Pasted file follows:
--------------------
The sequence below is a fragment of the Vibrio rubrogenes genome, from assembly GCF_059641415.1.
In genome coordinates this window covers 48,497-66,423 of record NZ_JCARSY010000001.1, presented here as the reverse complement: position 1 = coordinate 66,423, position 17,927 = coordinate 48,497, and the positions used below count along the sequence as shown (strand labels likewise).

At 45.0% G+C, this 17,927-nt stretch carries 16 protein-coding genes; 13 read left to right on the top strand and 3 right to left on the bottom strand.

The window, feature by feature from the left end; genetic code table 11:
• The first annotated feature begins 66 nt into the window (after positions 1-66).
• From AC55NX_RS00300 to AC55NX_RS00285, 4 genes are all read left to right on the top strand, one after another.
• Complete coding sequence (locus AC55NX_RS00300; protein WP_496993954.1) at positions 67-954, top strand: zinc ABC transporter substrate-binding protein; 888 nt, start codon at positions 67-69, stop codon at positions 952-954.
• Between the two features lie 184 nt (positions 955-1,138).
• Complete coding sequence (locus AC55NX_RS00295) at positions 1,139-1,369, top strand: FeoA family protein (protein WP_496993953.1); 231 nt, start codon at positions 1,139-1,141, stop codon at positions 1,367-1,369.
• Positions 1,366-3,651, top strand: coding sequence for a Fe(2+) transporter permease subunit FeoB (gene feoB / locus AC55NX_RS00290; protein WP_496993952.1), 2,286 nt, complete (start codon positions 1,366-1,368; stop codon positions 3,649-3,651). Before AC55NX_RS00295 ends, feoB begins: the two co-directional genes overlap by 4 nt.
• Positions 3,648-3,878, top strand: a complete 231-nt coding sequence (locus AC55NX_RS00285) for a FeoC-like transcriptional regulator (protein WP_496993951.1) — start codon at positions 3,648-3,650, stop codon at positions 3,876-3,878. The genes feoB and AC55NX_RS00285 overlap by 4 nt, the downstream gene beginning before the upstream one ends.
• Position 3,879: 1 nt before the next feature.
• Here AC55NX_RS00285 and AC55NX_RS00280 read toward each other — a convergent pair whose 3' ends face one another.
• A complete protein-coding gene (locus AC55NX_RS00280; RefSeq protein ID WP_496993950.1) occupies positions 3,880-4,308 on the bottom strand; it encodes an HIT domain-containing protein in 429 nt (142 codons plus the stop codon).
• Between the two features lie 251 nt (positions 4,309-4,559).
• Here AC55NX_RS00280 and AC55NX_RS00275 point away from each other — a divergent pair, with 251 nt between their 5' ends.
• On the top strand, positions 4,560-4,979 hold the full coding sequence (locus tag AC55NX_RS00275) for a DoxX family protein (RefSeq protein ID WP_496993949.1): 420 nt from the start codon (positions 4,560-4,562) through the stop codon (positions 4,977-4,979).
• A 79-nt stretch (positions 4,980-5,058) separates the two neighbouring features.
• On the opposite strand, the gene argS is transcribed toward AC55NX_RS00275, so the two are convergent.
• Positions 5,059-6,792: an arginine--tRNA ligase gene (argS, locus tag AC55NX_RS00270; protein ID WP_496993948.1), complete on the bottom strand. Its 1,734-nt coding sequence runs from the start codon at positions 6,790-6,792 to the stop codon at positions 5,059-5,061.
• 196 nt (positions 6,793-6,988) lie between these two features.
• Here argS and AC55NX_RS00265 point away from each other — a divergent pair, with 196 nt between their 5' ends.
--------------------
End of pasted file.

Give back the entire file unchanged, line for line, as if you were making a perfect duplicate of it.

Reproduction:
The sequence below is a fragment of the Vibrio rubrogenes genome, from assembly GCF_059641415.1.
In genome coordinates this window covers 48,497-66,423 of record NZ_JCARSY010000001.1, presented here as the reverse complement: position 1 = coordinate 66,423, position 17,927 = coordinate 48,497, and the positions used below count along the sequence as shown (strand labels likewise).

At 45.0% G+C, this 17,927-nt stretch carries 16 protein-coding genes; 13 read left to right on the top strand and 3 right to left on the bottom strand.

The window, feature by feature from the left end; genetic code table 11:
• The first annotated feature begins 66 nt into the window (after positions 1-66).
• From AC55NX_RS00300 to AC55NX_RS00285, 4 genes are all read left to right on the top strand, one after another.
• Complete coding sequence (locus AC55NX_RS00300; protein WP_496993954.1) at positions 67-954, top strand: zinc ABC transporter substrate-binding protein; 888 nt, start codon at positions 67-69, stop codon at positions 952-954.
• Between the two features lie 184 nt (positions 955-1,138).
• Complete coding sequence (locus AC55NX_RS00295) at positions 1,139-1,369, top strand: FeoA family protein (protein WP_496993953.1); 231 nt, start codon at positions 1,139-1,141, stop codon at positions 1,367-1,369.
• Positions 1,366-3,651, top strand: coding sequence for a Fe(2+) transporter permease subunit FeoB (gene feoB / locus AC55NX_RS00290; protein WP_496993952.1), 2,286 nt, complete (start codon positions 1,366-1,368; stop codon positions 3,649-3,651). Before AC55NX_RS00295 ends, feoB begins: the two co-directional genes overlap by 4 nt.
• Positions 3,648-3,878, top strand: a complete 231-nt coding sequence (locus AC55NX_RS00285) for a FeoC-like transcriptional regulator (protein WP_496993951.1) — start codon at positions 3,648-3,650, stop codon at positions 3,876-3,878. The genes feoB and AC55NX_RS00285 overlap by 4 nt, the downstream gene beginning before the upstream one ends.
• Position 3,879: 1 nt before the next feature.
• Here AC55NX_RS00285 and AC55NX_RS00280 read toward each other — a convergent pair whose 3' ends face one another.
• A complete protein-coding gene (locus AC55NX_RS00280; RefSeq protein ID WP_496993950.1) occupies positions 3,880-4,308 on the bottom strand; it encodes an HIT domain-containing protein in 429 nt (142 codons plus the stop codon).
• Between the two features lie 251 nt (positions 4,309-4,559).
• Here AC55NX_RS00280 and AC55NX_RS00275 point away from each other — a divergent pair, with 251 nt between their 5' ends.
• On the top strand, positions 4,560-4,979 hold the full coding sequence (locus tag AC55NX_RS00275) for a DoxX family protein (RefSeq protein ID WP_496993949.1): 420 nt from the start codon (positions 4,560-4,562) through the stop codon (positions 4,977-4,979).
• A 79-nt stretch (positions 4,980-5,058) separates the two neighbouring features.
• On the opposite strand, the gene argS is transcribed toward AC55NX_RS00275, so the two are convergent.
• Positions 5,059-6,792: an arginine--tRNA ligase gene (argS, locus tag AC55NX_RS00270; protein ID WP_496993948.1), complete on the bottom strand. Its 1,734-nt coding sequence runs from the start codon at positions 6,790-6,792 to the stop codon at positions 5,059-5,061.
• 196 nt (positions 6,793-6,988) lie between these two features.
• Here argS and AC55NX_RS00265 point away from each other — a divergent pair, with 196 nt between their 5' ends.